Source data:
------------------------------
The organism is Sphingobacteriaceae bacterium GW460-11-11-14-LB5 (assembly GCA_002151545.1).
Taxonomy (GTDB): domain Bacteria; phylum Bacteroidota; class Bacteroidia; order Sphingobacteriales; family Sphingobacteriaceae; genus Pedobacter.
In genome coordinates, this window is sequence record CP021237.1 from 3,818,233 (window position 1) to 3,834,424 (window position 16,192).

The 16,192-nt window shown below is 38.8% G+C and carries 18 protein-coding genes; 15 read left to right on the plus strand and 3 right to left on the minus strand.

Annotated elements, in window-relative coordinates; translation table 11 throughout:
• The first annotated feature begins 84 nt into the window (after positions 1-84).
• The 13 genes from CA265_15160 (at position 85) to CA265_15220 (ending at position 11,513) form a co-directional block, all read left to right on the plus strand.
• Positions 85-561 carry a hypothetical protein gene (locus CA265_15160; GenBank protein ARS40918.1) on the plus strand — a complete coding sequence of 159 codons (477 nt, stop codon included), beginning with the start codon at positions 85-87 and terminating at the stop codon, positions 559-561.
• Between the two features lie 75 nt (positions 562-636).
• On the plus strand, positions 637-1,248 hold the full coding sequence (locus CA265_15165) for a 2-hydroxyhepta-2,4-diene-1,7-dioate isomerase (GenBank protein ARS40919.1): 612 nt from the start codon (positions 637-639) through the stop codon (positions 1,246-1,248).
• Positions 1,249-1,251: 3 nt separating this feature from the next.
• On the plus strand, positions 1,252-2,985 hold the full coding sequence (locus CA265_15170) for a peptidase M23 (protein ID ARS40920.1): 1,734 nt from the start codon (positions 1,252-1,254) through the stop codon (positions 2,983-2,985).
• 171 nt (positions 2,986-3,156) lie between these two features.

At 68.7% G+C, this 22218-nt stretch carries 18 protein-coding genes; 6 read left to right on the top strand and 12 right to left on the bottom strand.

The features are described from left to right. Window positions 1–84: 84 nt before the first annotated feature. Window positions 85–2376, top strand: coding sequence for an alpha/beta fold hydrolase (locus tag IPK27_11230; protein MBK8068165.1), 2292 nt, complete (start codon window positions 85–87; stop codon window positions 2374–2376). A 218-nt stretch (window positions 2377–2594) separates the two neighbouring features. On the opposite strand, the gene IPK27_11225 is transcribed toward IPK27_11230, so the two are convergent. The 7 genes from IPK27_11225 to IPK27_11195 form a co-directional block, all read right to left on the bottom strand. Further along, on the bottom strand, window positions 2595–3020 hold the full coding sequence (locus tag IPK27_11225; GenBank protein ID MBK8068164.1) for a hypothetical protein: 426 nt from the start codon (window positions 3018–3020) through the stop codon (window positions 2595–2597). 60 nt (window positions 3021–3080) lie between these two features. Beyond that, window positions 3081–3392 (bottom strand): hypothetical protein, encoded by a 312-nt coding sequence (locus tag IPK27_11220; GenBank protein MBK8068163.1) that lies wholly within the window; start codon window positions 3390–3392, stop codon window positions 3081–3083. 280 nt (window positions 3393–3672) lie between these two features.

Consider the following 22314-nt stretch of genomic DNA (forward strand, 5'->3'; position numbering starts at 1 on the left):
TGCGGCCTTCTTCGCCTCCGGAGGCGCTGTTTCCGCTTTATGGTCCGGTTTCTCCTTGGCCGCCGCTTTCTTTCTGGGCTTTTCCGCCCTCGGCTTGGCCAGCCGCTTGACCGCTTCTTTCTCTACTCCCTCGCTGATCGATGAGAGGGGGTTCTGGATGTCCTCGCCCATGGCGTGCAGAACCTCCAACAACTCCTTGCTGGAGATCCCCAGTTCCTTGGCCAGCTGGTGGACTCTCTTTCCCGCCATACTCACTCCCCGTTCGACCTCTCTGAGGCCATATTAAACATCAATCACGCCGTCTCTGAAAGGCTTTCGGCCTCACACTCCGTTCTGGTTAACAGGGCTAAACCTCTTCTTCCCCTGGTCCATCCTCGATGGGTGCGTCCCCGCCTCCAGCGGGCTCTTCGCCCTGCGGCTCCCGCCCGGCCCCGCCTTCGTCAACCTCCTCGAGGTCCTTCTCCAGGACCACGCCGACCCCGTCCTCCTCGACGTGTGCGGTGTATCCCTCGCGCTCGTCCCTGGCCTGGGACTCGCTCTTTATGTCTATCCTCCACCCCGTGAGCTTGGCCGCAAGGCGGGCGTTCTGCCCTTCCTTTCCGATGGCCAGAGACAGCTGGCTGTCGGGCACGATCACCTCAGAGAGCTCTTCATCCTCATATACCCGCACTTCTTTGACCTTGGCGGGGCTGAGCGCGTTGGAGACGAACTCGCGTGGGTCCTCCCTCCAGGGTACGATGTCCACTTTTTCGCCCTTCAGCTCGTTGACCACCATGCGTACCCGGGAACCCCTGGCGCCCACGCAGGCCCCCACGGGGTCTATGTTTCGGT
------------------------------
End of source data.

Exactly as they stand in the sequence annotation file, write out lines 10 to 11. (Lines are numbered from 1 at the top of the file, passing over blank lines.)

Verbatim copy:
• On the plus strand, positions 637-1,248 hold the full coding sequence (locus CA265_15165) for a 2-hydroxyhepta-2,4-diene-1,7-dioate isomerase (GenBank protein ARS40919.1): 612 nt from the start codon (positions 637-639) through the stop codon (positions 1,246-1,248).
• Positions 1,249-1,251: 3 nt separating this feature from the next.